Due to the number of client inquiries regarding my recent posting on the Oracle Applications 11i password decryption issue, we have written a whitepaper on the subject to provide more details and additional recommendations. This issue is really a "perfect storm" with the convergence of (1) an inherent architectural weakness in the application, (2) generally accepted insec
If you haven't noticed due to the holidays, Oracle has finally released the October 2006 Critical Patch Update (CPU) for 220.127.116.11 on Unix/Linux and Windows. These patches were released 75 days after the CPU and at least 45 days after the initial projected date.
The 18.104.22.168 Database patch should be applied for all Oracle E-Business Suite databases running 22.214.171.124, even though the patch is not listed in the CPU documentation for the E-Business Suite.
We have updated our free
Two new features have been added from upcoming changes to our AppSentry security auditing tool -
Two weeks after the initial release of the October 2006 Critical Patch Update (CPU) Advisory, Oracle added information about the Oracle Database 126.96.36.199 being vulnerable and about a patch being available in the future. The 188.8.131.52 patch release date keeps getting pushed back and is now scheduled for December 22 on Unix/Linux and December 15 for Windows (5 days ago).
We have updated our free Oracle Database Listener Security Check tool that analyzes security of the Oracle Database TNS Listener to identify potential security issues. The tool performs four basic checks for the Database Listener in a simple and user friendly way - (1) is a listener password set, (2) is ADMIN_RESTRICTIONS set, (3) is logging enabled, and (4) is LOCAL_OS_AUTHENTICATION enabled for Oracle 10g. It is a single executable that can be run from any Windows XP/2000 PC, requires no Oracle client install, and can
The inherent weakness of the Oracle Applications 11i user password algorithm is a topic that every so often gets some attention. It bubbles up and then is largely forgotten by most. However, the issue doesn't go away and is very much alive today even in 184.108.40.206. See the references at the end of this post for a little history of the topic. This password weakness (along with the APPLSYSPUB database account) is really a hold-over from client/server and is an inherent design flaw in the current architecture of Oracle Applications.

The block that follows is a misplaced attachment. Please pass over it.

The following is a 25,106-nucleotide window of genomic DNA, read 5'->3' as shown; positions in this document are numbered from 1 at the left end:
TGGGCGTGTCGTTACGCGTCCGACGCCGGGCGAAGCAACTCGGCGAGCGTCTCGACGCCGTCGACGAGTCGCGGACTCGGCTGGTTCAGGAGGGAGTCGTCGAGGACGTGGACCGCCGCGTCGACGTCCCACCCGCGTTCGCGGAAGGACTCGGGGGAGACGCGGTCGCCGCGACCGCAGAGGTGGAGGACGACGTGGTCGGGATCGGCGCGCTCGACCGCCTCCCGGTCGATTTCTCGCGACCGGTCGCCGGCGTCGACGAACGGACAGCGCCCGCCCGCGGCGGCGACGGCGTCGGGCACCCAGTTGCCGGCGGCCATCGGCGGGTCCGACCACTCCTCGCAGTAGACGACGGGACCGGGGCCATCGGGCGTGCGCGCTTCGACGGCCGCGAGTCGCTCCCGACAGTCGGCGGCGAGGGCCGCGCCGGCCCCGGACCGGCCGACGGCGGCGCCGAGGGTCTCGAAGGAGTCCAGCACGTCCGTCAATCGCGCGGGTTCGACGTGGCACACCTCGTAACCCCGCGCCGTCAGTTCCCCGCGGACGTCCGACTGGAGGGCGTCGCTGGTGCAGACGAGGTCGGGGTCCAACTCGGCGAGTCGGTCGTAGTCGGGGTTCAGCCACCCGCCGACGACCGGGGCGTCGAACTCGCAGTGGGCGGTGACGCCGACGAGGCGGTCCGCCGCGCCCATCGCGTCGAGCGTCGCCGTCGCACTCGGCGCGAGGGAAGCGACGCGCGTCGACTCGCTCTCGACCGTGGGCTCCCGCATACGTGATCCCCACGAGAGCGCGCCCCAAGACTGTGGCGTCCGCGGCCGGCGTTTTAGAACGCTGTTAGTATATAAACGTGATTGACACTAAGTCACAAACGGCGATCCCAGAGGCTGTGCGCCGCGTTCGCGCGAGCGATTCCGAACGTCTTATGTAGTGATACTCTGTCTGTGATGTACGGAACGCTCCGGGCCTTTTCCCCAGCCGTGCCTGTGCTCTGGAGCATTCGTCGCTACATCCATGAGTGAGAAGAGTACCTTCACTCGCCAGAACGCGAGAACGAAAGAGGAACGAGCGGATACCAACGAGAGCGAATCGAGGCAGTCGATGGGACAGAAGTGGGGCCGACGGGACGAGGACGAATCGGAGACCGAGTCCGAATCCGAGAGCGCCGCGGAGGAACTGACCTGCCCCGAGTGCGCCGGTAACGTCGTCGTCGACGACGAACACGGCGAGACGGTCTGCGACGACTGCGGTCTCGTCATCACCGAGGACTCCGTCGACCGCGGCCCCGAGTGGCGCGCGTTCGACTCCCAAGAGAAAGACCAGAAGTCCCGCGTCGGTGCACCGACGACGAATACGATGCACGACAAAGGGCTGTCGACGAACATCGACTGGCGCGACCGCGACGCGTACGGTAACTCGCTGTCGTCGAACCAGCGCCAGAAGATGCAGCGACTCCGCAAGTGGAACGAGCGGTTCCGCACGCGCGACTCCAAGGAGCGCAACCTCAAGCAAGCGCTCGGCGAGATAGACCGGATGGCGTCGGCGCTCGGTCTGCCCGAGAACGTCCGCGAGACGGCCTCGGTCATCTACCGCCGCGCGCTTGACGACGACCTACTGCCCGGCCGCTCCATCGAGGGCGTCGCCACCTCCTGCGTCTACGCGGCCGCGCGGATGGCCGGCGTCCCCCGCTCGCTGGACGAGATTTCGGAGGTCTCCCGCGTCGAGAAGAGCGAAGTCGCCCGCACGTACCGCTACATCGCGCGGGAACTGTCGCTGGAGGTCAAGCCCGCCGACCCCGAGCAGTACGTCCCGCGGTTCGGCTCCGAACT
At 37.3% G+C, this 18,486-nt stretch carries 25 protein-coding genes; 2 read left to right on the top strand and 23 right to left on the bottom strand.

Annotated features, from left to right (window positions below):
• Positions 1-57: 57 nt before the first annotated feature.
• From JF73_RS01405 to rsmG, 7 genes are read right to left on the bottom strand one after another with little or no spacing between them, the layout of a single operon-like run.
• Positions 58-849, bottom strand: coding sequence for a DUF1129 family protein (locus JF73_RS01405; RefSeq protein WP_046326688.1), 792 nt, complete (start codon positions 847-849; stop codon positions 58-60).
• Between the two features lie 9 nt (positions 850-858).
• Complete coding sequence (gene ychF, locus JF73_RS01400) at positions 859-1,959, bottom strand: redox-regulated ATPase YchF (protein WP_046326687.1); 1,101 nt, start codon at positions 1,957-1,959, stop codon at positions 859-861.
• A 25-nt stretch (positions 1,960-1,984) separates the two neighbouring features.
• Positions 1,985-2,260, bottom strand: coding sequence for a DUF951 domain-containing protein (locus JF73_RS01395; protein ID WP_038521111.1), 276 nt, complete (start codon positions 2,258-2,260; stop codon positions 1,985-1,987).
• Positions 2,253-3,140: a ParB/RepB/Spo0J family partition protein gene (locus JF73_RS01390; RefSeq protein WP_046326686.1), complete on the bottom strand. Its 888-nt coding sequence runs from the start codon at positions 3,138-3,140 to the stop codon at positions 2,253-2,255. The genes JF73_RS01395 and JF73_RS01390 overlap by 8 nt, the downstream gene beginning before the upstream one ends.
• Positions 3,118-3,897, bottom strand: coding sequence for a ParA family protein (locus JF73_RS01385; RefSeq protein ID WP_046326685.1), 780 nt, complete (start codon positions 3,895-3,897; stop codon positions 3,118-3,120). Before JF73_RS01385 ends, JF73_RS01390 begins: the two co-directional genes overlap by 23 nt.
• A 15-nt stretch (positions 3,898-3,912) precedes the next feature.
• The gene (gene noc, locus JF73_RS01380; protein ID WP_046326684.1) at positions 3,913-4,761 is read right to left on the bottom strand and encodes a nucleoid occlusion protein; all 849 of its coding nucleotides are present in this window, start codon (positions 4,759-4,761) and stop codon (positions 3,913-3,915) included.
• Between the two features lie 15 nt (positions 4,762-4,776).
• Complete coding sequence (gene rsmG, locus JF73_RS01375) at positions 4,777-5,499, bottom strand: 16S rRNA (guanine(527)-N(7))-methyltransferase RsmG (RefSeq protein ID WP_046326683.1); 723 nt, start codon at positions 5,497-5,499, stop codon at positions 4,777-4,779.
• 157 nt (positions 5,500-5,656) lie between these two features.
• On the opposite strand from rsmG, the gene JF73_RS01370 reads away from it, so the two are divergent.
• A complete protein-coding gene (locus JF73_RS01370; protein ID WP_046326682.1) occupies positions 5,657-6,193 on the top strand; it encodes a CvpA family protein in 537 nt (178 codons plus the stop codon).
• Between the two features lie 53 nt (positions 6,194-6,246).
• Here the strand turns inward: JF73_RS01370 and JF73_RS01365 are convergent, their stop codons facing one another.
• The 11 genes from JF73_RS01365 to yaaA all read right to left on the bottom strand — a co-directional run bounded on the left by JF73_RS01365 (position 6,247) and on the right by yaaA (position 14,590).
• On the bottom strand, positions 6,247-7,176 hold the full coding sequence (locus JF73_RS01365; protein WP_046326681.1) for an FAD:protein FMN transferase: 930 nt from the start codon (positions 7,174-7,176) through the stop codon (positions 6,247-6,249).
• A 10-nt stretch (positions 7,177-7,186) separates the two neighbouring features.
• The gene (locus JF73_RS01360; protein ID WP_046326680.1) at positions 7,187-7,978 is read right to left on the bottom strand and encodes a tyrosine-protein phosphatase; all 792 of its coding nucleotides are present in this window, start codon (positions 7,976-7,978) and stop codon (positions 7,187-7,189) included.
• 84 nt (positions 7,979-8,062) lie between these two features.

With the advent of legislative mandates like Sarbanes-Oxley (SOX) and the Health Insurance Portability and Accountability Act (HIPAA), the security and auditing of Oracle Databases has become much more of a priority for most organizations. A common solution has been to implement an Oracle-aware Intrusion Detection System (IDS) or auditing product to address these legislative mandates and increased auditor scrutiny.
In a follow-up to my previous post regarding mystery patches for 220.127.116.11 in the October 2006 Critical Patch Update, the CPU advisory was updated to include information about 18.104.22.168. However, the patches for 22.214.171.124 are still not available and have an anticipated release date of December 15, 2006 (note: the initial release date was November 15, 2006).
A new attack vector for the Oracle Database has been identified related to exploiting DBMS_SQL cursors that have not properly been closed. The name for this type of attack is "Dangling Cursor Snarfing." David Litchfield's paper on the topic can be found here.
Exploitation of this type of vulnerability is limited and requires ALL of the following conditions -
A security research firm based in Argentina, Argeniss, had announced a plan to publicly disclose an unfixed Oracle Database security bug every day for a week in December - "The Week of Oracle Database Bugs." A disclosed unpatched security bug is referred to as a 0-day (or zero day). Argeniss' motivation is "to demostrate Oracle isn't getting any better at securing its products."
Oracle Database session information includes database user name, operating system user name, host, terminal, IP address, module, program, timestamps, session ID, and other details. These values are critical to auditing and identifying the actual end-user. Many of the database session values can be “spoofed” by an attacker either to mask their true identity or to circumvent security and auditing measures. It should come as no shock to anyone that many of these values can be spoofed since this fact has been widely discussed for years.
If you analyze Oracle's Critical Patch Update for October 2006 Advisory and look for any vulnerabilities affecting the Oracle Database version 126.96.36.199, you will see in the "Oracle Database Risk Matrix" that there are no vulnerabilities for 188.8.131.52. In the "Supported Products and Components Affected" section, 184.108.40.206 is not listed. In the initial release on October 17th of the "Critical Patch Update Availability for Oracle Server and Middleware Products" (
We have released our quarterly Oracle E-Business Suite Impact analysis for the Oracle Critical Patch Update (CPU) October 2006. This analysis looks at the CPU from an Oracle E-Business Suite perspective and provides additional details on the fixed vulnerabilities and a patching strategy for the Oracle Database, Oracle Application Server, Oracle Developer 6i, Oracle JInitiator, and Oracle Applications 11i.